_never_ in their entire lives mounted a tire at home using the shitty
equipment that we're discussing here - where maybe even you and Clare have
never done that.
Remembering that I'm allergic to bullshit, all those people making up those
outlandish excuses for why they can't do it are just like my grandkids
making up outlandish excuses for why they didn't do their homework.
The honest answer is that they don't like changing tires at home.
o All the rest is pure bullshit, IMHO, if they've never done it.
I thank you for bringing up the fact that the yellow dot "can" be used,
where _most_ of the references Clare and I have been discussing say to use
it only if the red dot doesn't exist.
Sometimes facts are conflicting, where they seem to be conflicting here,
which is ok, as long as we're all aware that they conflict.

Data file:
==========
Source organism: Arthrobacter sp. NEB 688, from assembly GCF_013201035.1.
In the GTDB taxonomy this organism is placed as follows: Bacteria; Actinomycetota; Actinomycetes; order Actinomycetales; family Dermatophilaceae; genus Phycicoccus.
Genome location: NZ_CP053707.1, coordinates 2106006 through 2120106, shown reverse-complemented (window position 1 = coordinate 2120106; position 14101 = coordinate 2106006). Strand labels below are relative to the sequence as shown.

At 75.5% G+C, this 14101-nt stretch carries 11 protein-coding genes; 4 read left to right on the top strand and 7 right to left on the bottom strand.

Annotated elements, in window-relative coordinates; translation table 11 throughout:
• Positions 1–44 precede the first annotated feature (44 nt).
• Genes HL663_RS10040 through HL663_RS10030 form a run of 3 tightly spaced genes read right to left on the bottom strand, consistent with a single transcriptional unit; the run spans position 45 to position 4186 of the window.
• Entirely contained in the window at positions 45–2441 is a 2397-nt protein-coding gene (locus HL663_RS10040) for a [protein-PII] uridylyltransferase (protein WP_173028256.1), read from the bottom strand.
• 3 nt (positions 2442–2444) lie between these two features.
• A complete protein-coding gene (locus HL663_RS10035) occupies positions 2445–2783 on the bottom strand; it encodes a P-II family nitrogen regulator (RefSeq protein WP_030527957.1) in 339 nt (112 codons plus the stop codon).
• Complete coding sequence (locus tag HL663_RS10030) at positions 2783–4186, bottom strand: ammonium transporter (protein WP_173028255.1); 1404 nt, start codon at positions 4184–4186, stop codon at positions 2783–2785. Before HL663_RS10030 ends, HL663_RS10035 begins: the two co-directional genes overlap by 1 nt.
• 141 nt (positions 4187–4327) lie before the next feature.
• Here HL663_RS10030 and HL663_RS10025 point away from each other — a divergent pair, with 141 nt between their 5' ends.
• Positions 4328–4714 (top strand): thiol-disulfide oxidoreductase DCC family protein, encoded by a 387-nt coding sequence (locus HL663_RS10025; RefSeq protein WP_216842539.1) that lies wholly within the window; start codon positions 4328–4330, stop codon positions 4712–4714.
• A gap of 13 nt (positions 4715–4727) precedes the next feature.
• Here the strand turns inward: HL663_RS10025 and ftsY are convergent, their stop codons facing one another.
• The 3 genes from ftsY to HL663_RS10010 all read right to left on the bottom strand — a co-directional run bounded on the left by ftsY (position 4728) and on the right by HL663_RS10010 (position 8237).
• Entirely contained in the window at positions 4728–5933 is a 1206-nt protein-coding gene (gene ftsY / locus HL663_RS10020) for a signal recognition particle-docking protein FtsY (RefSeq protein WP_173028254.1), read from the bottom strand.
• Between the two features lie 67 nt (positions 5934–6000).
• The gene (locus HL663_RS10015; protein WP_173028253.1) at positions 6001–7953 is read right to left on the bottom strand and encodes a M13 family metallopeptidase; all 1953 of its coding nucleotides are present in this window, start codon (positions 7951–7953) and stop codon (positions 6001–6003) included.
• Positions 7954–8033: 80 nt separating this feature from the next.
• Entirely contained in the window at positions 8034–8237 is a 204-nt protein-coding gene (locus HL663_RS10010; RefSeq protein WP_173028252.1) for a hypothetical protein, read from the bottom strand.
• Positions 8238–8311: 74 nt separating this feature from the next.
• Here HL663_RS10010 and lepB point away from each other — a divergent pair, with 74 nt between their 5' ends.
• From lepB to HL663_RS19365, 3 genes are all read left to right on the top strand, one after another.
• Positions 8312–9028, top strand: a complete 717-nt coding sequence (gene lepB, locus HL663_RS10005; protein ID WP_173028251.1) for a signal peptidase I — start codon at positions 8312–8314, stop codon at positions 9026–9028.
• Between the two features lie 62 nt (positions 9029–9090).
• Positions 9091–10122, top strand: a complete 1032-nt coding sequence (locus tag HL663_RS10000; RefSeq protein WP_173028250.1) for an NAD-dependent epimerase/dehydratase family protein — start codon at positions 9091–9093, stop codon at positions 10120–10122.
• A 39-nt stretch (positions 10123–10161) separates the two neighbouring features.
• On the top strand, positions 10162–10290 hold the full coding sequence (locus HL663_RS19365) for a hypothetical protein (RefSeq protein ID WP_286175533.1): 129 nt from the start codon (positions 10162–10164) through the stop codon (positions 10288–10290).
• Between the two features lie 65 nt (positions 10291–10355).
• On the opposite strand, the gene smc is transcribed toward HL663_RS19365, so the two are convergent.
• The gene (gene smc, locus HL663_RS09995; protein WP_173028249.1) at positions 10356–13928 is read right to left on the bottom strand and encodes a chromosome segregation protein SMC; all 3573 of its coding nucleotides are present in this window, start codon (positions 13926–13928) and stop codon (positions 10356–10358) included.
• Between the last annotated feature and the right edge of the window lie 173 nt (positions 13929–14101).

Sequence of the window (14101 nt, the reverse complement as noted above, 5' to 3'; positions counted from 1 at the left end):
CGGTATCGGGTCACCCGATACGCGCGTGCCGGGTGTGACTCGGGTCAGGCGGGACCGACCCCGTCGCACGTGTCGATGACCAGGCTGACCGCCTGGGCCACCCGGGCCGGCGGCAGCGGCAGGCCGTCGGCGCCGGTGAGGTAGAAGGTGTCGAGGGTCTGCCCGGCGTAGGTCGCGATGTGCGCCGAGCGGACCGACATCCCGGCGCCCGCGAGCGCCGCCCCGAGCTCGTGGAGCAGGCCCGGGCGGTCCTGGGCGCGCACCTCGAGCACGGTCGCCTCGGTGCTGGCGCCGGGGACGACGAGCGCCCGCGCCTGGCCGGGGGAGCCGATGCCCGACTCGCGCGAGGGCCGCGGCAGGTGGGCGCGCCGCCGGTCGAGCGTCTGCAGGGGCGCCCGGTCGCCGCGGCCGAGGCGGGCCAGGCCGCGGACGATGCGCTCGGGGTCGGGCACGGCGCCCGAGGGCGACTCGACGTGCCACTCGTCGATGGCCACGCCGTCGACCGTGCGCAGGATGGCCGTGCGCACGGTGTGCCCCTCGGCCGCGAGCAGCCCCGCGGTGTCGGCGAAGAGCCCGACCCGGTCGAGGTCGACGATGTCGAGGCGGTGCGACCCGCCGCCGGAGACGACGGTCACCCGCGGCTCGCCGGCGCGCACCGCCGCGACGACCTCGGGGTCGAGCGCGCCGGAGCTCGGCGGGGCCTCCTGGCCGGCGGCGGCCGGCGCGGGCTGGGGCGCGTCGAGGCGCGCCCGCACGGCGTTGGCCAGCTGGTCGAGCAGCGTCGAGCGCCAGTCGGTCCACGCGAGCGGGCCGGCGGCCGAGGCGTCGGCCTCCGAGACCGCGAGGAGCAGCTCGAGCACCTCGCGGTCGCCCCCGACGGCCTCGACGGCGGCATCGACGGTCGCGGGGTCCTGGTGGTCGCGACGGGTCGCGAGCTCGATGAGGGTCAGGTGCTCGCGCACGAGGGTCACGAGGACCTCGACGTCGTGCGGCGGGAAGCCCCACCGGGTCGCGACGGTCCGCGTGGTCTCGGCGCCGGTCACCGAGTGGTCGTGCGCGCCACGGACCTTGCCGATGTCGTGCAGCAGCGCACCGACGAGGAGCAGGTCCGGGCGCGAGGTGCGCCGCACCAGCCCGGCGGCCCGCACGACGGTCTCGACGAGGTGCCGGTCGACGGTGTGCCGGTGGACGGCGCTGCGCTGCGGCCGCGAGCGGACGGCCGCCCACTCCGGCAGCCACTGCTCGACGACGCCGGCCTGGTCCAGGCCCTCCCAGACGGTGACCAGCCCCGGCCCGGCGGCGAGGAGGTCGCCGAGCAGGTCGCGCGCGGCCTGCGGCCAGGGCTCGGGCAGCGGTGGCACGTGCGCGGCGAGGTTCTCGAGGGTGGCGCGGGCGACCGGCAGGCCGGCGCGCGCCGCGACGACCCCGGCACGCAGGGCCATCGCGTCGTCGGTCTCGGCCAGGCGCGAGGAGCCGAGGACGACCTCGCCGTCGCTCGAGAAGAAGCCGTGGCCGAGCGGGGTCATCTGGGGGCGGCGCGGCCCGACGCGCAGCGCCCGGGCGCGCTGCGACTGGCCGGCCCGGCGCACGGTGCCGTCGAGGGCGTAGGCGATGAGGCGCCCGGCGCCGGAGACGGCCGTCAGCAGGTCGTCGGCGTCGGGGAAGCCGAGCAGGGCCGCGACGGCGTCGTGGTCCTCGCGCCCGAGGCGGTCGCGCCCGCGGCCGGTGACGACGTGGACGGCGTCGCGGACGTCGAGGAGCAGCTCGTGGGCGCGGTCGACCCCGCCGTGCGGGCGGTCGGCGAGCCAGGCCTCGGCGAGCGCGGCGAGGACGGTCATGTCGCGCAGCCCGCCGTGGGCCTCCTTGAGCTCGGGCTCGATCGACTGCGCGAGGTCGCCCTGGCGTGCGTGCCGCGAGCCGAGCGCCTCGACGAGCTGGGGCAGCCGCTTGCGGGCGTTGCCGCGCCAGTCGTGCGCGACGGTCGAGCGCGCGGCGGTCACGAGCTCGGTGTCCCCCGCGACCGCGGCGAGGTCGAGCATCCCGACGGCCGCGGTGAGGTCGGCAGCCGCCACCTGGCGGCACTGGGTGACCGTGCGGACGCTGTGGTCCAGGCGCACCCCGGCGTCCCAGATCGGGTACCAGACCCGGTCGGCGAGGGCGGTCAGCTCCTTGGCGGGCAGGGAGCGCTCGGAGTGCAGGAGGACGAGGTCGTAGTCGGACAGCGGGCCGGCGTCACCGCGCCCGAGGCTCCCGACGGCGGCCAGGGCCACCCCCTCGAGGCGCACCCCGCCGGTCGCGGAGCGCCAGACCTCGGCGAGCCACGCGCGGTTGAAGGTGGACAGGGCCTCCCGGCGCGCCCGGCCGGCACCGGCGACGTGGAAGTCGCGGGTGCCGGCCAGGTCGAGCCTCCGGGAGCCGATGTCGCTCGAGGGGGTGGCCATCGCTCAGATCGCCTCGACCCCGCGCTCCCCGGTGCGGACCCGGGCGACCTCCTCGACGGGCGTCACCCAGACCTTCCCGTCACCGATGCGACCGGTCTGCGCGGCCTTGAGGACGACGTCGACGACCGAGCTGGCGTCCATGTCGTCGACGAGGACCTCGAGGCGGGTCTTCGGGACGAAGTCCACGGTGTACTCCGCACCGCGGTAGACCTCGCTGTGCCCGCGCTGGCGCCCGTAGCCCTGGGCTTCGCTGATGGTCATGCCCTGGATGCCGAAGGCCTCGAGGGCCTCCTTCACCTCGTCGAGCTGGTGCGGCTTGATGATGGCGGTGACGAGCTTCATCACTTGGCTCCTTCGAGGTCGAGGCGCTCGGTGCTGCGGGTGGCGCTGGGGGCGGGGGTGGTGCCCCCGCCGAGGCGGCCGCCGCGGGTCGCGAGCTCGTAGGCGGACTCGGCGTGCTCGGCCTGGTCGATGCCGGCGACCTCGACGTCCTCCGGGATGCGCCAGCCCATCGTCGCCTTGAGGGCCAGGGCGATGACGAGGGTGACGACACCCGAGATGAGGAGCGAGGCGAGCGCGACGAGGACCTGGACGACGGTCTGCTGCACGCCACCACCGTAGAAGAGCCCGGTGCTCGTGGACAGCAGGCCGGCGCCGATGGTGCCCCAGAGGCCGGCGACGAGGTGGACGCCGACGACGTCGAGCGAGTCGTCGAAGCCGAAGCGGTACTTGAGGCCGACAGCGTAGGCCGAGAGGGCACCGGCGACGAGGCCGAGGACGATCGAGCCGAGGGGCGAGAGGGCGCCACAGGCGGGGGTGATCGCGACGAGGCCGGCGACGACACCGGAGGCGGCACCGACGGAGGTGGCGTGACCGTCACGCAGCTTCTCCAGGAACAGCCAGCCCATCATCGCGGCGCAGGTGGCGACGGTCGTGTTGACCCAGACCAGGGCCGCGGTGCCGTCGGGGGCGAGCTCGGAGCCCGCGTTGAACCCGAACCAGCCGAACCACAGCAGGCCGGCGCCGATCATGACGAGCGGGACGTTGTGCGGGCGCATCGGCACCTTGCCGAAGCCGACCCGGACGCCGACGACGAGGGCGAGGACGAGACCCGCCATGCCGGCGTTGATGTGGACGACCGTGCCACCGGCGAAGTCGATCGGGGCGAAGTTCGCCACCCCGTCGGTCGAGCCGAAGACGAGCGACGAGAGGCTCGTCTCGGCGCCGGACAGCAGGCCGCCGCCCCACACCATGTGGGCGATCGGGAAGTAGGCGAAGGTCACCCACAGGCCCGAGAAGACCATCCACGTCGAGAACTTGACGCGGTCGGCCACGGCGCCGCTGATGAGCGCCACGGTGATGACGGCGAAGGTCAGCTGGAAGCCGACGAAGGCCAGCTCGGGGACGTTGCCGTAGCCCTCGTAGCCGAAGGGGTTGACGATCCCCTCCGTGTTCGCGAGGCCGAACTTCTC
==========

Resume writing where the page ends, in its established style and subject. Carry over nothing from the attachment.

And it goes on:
The facts come first, and then we deduce rational logic from those facts:
o Red is almost always the uniformity indicator
o Yellow is almost always the weight indicator
o Most cites (but not all say the red dot takes precedence over yellow
o Most cites (but not all) say to mount the valve stem to the dots in the
absence of match-mounting marks (which is almost always on older rims).
There's a confusing issue of weight of steel versus alloy, where it seems
that the presumed heavy spot moves 180 degrees between steel and alloy
because of the weight difference between the hole drilled for the valve,
and the valve itself.
It's not _that_ simple, but it's close to that simple.
o The whole point is to minimize added weight by good initial placement
In summary, I do appreciate that you have experience, because other than